On Falling and Then Standing Back Up
Success consists of going from failure to failure without loss of enthusiasm.Today on Facebook, Weight Watchers posted the following: “Fall seven times, stand up eight.”
Over 200 people commented, some agreeing with the comment and others having difficulties getting back to the program.
It doesn't matter what diet program one is on--it isn't easy staying the course every single day, day after day. Some days are just plain crazy busy, and yet others are filled with food traps, sometimes ones we set ourselves. Yesterday, I was hungry all day; eating healthy snacks didn't seem to help. I wanted something with carbs and fat, so, at Ruby Tuesday's, I ordered the cheddar mashed potatoes as a side. It wasn't a wrong choice, per se, but it wasn't a wise choice because I know that mashed potatoes, my Achilles Heel, kicks up the old nasty hunger meter.
I ended up using 11 extra points--again, not wrong, but possibly unwise, given the upcoming holiday, where I may need to use some extra points.
Today, I got right back on program. Yesterday is gone--can't do anything about that anymore.
I simply busied myself with something else and ate when I was hungry, which, fortunately, was less often than yesterday.
By the way, I never mentioned this earlier this week, but last Monday's Weight Watcher's meeting was awesome. While I like the typical celebrations and happy talk, Monday's meeting went way beyond that. Some (incredibly) brave members admitted to having some problems losing weight (plateaus, etc.) and reached out to the more "successful" members (at least for this week) for advice.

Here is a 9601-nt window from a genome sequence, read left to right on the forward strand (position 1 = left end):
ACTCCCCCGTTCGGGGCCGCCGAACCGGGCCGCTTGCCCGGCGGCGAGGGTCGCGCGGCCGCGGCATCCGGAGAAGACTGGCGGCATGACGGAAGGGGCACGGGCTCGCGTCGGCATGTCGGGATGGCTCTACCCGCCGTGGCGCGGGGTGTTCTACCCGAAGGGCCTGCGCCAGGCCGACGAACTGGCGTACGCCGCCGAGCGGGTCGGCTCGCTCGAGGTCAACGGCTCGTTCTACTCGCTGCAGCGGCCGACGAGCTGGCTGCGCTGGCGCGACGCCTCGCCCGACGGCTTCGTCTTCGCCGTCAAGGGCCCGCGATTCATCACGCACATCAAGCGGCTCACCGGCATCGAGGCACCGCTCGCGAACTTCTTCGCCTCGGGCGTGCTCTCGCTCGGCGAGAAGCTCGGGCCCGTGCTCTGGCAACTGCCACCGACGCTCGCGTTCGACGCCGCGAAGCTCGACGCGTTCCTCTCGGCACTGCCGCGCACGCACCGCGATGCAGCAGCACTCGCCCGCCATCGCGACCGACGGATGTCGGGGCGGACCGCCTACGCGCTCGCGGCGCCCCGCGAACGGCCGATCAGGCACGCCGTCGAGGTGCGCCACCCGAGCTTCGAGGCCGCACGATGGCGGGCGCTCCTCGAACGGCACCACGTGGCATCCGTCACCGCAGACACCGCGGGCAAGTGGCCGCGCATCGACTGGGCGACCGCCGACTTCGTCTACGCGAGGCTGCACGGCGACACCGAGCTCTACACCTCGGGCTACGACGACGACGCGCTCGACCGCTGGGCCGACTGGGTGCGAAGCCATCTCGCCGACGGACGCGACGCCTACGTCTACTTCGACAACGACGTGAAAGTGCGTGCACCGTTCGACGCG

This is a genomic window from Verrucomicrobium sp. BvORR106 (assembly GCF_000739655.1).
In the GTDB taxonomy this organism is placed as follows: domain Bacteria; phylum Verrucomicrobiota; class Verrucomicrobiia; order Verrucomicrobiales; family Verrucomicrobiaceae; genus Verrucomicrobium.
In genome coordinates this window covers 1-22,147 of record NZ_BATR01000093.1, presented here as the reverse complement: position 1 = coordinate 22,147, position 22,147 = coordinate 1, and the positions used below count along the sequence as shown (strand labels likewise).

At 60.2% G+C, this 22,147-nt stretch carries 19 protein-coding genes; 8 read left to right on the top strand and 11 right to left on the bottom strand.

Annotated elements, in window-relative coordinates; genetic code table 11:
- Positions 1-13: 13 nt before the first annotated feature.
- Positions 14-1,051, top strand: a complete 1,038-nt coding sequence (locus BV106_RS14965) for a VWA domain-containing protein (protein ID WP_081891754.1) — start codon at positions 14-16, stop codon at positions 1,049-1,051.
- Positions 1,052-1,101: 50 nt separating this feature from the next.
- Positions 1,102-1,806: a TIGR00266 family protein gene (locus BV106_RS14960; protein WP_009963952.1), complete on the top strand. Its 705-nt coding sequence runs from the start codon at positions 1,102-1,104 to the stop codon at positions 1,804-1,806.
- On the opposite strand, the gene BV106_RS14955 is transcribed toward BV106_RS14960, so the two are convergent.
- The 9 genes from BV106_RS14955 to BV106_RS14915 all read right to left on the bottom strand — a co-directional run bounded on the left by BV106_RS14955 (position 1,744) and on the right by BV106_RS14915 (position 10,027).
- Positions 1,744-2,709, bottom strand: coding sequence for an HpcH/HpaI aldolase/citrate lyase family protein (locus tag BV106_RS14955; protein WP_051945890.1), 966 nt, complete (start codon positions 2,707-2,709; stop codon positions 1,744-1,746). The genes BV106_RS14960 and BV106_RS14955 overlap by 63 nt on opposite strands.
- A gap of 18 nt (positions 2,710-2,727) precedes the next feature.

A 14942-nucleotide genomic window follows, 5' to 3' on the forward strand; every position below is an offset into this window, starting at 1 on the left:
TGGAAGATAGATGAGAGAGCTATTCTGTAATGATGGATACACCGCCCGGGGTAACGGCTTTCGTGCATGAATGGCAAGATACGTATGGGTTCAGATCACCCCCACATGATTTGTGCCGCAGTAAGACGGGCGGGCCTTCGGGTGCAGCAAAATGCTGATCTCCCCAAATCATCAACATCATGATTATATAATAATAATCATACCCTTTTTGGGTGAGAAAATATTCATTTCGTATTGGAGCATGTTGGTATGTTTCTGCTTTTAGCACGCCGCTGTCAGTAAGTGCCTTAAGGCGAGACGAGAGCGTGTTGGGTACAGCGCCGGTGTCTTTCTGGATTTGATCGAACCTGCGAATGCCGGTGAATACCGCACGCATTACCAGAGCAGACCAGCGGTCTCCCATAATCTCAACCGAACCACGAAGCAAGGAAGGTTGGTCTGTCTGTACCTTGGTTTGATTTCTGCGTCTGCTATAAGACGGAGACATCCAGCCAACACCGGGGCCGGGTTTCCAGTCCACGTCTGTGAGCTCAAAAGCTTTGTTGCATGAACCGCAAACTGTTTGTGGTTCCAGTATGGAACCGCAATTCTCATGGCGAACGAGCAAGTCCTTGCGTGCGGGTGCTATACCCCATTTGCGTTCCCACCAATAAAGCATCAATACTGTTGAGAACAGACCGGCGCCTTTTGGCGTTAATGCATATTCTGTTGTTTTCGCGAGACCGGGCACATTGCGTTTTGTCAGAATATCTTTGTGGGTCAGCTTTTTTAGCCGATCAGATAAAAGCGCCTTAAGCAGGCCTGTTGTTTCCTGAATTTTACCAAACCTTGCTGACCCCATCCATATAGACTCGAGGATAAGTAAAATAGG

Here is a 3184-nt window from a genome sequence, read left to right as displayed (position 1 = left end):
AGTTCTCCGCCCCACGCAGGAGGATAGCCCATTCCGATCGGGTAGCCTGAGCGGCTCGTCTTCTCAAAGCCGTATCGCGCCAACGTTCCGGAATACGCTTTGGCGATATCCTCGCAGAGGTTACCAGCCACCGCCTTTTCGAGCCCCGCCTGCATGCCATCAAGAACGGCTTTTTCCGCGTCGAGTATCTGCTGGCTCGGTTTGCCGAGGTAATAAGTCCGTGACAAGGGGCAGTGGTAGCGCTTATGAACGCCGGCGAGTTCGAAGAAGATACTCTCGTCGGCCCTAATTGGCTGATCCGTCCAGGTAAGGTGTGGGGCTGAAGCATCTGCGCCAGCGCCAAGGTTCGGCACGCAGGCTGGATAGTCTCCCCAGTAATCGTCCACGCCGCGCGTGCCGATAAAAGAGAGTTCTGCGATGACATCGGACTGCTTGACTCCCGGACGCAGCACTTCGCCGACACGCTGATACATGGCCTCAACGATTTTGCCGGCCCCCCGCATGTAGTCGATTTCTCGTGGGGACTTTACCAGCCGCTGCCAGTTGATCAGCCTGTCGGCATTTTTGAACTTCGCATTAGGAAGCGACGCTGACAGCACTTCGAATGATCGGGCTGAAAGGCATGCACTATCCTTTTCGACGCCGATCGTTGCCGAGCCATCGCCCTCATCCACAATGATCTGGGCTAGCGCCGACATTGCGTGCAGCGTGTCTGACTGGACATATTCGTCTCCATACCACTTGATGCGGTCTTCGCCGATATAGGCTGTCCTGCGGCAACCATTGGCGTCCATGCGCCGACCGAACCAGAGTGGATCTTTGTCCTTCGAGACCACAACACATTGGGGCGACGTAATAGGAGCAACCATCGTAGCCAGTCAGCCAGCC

Well, I'm of the school that weight loss does not always follow a linear path, even when we do all the right things. Just as we walk on uneven surfaces--sometimes down, sometimes even, sometimes up--we often lose weight in the same way. As long as the arrow mostly points downward, then, I believe, we are on the right path.
Anyway, I felt that the WW members stepped up and helped those who, last week, were in need. And we still got in our celebrations! (YAY!)
Whenever I'm tempted to become discouraged, I just remind myself that I'm now 55-60 pounds lighter than I was a year ago--and a whole lot healthier and more energized.
I don't really care if it takes a long time to lose the 27 pounds that I have left, just as long as I continue to go on the right path, eventually leading me where I need to go.
Most importantly, not to regain the weight I have already lost.
Until we meet again...